He said the spell very clearly – almaperio — and waited a long moment until he was fairly sure that Remus could see what he saw: something like strings of candy-floss that tangled over his skin, following his every movement. He stared at Remus, chin up: the spell really ought to be self-explanatory. If he looked closely, the original whiteness of his soul shone with a brilliant light. But it was faded in most places and shot through with lines of black and green, with a bloody stain over his heart. He’d expected something of the sort when he’d first attempted the spell on himself; he’d been grateful the damage hadn’t been worse. He frowned the manifestation of his soul loose and ended the spell. Then he turned his wand on Remus.
Remus tried to say something – wait or no or stop – but Severus’ wand was on its final sideways snap, and then Remus dropped his arms as he was enveloped in dark shadow.
Severus was not surprised. He’d tried the spell on the few magical creatures he saw regularly. The house-elf who did domestic news on the wireless had a green soul; that of the centaur who was one of his main sources for illegal potions ingredients was sapphire-blue. He'd also cast it surreptiously on a few Muggles in queues: for the most part, their souls were like his. Whiter, in general, but he supposed not many of them were war criminals. Yet.
He’d not been able to find another Dark creature. The people who’d run the purges and executions had obviously never considered the great loss to science that their prejudices caused.
Remus crossed his arms. "Well, I feel much better about myself now."
"You wanted to know," Severus pointed out. "It’s not bad, as souls go. It’s intact, for one. No particular scars left by evil acts."
"It’s black," Remus said, rubbing at the darkness that seeped from his skin.
"Oh, and you thought Dark creature was a clever metaphor?" Severus said with a sneer, and ended the spell. He started giving Remus the dry academic background of the spell, but after a minute Remus’ shoulders began to shake in resigned laughter. He gave Severus a half-smile and cocked his head backwards: a summoning.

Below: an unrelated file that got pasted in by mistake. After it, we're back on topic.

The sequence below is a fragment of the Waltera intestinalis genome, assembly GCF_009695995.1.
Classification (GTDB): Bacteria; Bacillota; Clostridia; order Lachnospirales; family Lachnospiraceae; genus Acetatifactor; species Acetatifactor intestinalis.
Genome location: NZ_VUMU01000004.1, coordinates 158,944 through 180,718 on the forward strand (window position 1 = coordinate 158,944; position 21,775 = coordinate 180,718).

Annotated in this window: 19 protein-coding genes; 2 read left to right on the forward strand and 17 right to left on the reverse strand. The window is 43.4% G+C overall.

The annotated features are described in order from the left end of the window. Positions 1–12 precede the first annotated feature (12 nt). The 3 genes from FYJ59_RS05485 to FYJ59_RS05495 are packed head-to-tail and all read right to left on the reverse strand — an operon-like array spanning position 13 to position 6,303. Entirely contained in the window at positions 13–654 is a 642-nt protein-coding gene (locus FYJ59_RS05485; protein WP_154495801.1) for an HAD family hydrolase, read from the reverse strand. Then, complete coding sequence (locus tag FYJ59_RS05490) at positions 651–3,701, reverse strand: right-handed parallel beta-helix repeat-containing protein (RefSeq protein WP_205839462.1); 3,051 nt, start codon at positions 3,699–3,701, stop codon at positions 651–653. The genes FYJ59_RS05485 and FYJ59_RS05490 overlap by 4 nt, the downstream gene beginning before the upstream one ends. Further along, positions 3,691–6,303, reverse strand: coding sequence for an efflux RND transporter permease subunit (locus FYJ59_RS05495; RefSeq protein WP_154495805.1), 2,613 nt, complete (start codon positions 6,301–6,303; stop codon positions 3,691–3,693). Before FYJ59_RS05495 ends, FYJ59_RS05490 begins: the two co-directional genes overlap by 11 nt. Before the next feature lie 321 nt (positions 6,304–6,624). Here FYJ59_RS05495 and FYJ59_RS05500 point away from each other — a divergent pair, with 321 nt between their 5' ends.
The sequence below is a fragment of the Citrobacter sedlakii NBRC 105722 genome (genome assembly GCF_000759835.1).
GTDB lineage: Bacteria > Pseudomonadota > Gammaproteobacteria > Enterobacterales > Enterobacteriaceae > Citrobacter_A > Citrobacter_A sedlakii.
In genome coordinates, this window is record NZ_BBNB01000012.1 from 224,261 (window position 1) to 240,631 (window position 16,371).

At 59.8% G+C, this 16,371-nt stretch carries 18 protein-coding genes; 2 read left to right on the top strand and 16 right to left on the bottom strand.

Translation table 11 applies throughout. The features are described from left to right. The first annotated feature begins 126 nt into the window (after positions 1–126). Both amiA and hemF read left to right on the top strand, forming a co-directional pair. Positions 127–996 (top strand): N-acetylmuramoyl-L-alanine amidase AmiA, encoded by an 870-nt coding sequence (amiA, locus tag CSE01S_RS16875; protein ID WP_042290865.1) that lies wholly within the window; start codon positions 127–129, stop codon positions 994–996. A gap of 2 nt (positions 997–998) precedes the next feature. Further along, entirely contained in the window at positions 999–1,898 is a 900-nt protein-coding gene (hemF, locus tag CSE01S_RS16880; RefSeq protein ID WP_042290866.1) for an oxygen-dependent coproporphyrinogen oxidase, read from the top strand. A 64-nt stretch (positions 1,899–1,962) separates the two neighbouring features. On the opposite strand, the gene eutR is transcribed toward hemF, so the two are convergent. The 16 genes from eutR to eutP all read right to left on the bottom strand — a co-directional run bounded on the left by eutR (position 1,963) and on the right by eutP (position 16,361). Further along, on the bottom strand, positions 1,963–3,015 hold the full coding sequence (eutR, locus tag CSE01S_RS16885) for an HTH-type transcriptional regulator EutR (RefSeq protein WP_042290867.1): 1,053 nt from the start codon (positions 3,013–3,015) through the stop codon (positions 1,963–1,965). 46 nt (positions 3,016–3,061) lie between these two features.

"Where did you find that spell?"
Severus set his wand down on the table and crossed the room to allow Remus to wrap him in a strong embrace.
"I made it up," he said. "Mostly. Albus. . . Albus was interested in matters of the soul. There were some useful manuscripts amongst the clobber he left me." Remus swayed slightly as he held him — not quite laughing anymore, and not quite dancing.
"You made it up," Remus said, and Severus tried to get a look at his face.
"And I’ll likely take it with me to the grave," Severus said, with a jerk of his shoulders. "It would be far too dangerous in the wrong hands."
"You made it up for me?" Remus asked, with the soft smoothness of a well-honed razor.
"For you, you daft fool," he snapped sharply. "Not one to take the existence of your soul on faith, now, are you? Maybe you’ll think twice about things now. Maybe you’ll take a bit better care." He stopped, and then made himself go on. "And maybe if you have to die, you won’t die despairing."
Remus unfolded himself from around Severus and ducked his head to kiss him, a slow lingering kiss. "I always want to come home to you," he finally said his lips moving over Severus’ own and his words filling Severus’ mouth.
Yes, well, Severus thought. His fingers traced the lines at the corners of Remus’ eyes and the arch of each eyebrow, and fanned over the freckled forehead up to his hairline. I want world peace, but I’m not expecting any soon.
But he let Remus take him to bed, and for a short sweet time he didn't need to think at all.
Remus got an owl, three days later, in the cold darkness before dawn. Severus had barely been conscious of Remus Apparating away; he had been awake and sipping coffee when Remus returned, looking haggard and sick.
"You're going again, aren't you?" he said, keeping the morning paper in front of him, but following Remus with his eyes.
"This is the worst possible scenario," Remus agreed, and there was apology in every line of his body even as he Summoned books from the bedroom and threw them helter-skelter into his carry-all. "I – I need you to stay here. At the centre of the world. I need – I need for you to survive."
Severus lowered the paper slowly. Remus stared at him, as if trying to hold him in his mind, and then shook himself out of his reverie.
"I also need some things from the greenhouse," he said, apologetically, and Severus waved his hand in a wordless go ahead. When Remus came back, Severus could smell the plants on him: poisons and citrus.
Remus kissed him. He was taut with urgency, as if he desperately needed to be somewhere an hour ago. He tried to say something, but all Severus could think was that he did not want to be the recipient of Remus' last words.
"Don’t," he said. "Just fucking go, why don’t you."
Remus kissed him once again, hard. He did up the straps on his bag and shrugged into his patched cotton jacket. He went into the bedroom, looking for his shoes, probably; when he did not re-emerge after several minutes, Severus sighed, long-suffering, and went to check on him.
Remus' shoes were lined up at the foot of the bed. Remus was gone.
Each thought there was one cat too many,
So they fought and they fit,
And they scratched and they bit,
Till, excepting their nails
And the tips of their tails,
Insteads of two cats, there weren't any.